Even a few-percentage improvement in performance of a high-performance computing (HPC) workload can result in significant cost savings. To help customers, the HPC team at Oracle has been testing Oracle Linux with benchmarks and proof of concepts. Oracle Linux has an optimized operating system kernel, the Unbreakable Enterprise Kernel (UEK) that provides performance gains on some HPC workloads. They achieved results of 1–7% improvement compared to running the same code on CentOS.
Running HPC simulations can take a toll on your computing resources. Quicker turnaround of simulations means you can run more workloads for your money, or reduce costs by investing less in resources.
The following graph shows the results of running three commonly used HPC simulation software solutions: LS-Dyna, ANSYS Fluent, and OpenFOAM.
All simulations were run on Oracle Cloud Infrastructure in BM.HPC2.36 instances. HPC running on Oracle Cloud takes advantage of cluster networking, Oracle Cloud’s low-latency remote direct memory access (RDMA) backbone running RDMA over converged ethernet (RoCEv2).
For these applications, we ran the Oracle Linux Unbreakable Enterprise Kernel (UEK), which is optimized for performance and includes performance and scalability improvements to the process scheduler, memory management, file systems, and the networking stack.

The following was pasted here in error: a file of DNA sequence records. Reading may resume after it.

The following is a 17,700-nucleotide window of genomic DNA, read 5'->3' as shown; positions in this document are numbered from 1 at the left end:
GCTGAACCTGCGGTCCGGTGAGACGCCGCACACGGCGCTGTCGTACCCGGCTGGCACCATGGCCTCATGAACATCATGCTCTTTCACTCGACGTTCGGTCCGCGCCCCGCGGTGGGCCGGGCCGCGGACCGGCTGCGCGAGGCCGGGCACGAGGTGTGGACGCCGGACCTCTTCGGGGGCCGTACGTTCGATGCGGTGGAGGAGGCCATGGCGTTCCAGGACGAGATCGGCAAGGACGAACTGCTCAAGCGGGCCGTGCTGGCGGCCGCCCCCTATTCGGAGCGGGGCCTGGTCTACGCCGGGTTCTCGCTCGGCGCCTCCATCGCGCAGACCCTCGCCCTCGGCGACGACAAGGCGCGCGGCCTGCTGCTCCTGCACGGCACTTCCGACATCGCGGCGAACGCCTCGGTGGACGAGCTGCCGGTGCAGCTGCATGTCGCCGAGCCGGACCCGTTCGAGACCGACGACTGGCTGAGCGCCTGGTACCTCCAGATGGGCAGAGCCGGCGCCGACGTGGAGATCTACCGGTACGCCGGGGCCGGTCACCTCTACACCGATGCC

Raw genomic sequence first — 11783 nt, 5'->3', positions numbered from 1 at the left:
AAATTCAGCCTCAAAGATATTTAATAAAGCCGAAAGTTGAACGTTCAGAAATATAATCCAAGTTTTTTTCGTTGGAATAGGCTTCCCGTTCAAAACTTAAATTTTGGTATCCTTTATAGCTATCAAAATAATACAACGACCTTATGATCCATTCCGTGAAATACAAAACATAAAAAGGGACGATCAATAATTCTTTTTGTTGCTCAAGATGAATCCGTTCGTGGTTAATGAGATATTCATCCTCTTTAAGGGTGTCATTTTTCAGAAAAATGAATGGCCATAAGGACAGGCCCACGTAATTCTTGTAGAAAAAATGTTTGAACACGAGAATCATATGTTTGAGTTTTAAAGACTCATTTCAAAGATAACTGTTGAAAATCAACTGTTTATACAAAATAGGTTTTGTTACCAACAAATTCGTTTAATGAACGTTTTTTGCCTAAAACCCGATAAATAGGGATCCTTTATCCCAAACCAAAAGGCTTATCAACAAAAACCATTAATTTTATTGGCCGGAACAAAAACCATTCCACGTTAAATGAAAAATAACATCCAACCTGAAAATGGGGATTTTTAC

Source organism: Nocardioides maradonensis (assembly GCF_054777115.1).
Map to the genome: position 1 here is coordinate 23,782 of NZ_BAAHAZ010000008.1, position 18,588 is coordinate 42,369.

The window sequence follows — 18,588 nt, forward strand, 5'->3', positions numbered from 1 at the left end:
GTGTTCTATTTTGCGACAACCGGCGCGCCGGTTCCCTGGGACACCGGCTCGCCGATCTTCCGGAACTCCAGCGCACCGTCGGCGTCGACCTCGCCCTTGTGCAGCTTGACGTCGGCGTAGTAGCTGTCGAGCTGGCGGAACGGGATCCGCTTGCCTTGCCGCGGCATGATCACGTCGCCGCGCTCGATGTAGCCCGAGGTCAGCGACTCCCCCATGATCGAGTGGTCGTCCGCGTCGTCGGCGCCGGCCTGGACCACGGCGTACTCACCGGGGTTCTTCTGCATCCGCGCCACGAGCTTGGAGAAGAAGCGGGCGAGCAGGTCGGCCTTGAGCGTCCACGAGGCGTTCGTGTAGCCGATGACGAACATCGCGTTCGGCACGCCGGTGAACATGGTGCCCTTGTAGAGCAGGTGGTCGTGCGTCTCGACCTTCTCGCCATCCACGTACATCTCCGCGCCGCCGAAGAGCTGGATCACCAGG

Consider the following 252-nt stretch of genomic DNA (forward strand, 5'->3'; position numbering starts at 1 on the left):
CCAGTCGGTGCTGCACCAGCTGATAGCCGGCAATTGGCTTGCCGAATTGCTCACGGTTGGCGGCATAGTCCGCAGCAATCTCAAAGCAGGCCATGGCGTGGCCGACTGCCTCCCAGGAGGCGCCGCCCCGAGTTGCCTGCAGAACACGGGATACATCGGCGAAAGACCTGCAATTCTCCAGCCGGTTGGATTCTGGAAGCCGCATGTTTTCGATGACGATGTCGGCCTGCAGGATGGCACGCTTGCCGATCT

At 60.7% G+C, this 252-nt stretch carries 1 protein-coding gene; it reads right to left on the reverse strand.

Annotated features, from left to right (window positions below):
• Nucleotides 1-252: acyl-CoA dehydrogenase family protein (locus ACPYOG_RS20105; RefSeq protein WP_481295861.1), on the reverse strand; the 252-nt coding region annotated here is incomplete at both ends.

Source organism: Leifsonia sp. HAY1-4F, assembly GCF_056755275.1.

Oracle Linux also offers a binary-compatible Red Hat Kernel. If you’re running your HPC workloads on Red Hat Enterprise Linux, you can gain significant cost savings and eliminate your support bills by switching to Oracle on Oracle Cloud Infrastructure, without reinstallation or coding changes. An Oracle Cloud Infrastructure subscription includes Oracle Linux Premier Support at no extra cost.
All you need to benefit from this offering is to get started with Oracle Linux on Oracle Cloud for HPC workloads. You can launch an HPC cluster in a few clicks using the HPC RDMA cluster network image from the Oracle Cloud Marketplace. To run on ultra-low latency RoCE v2, follow these instructions.
For more information about Oracle Linux, check out the Oracle Linux product page.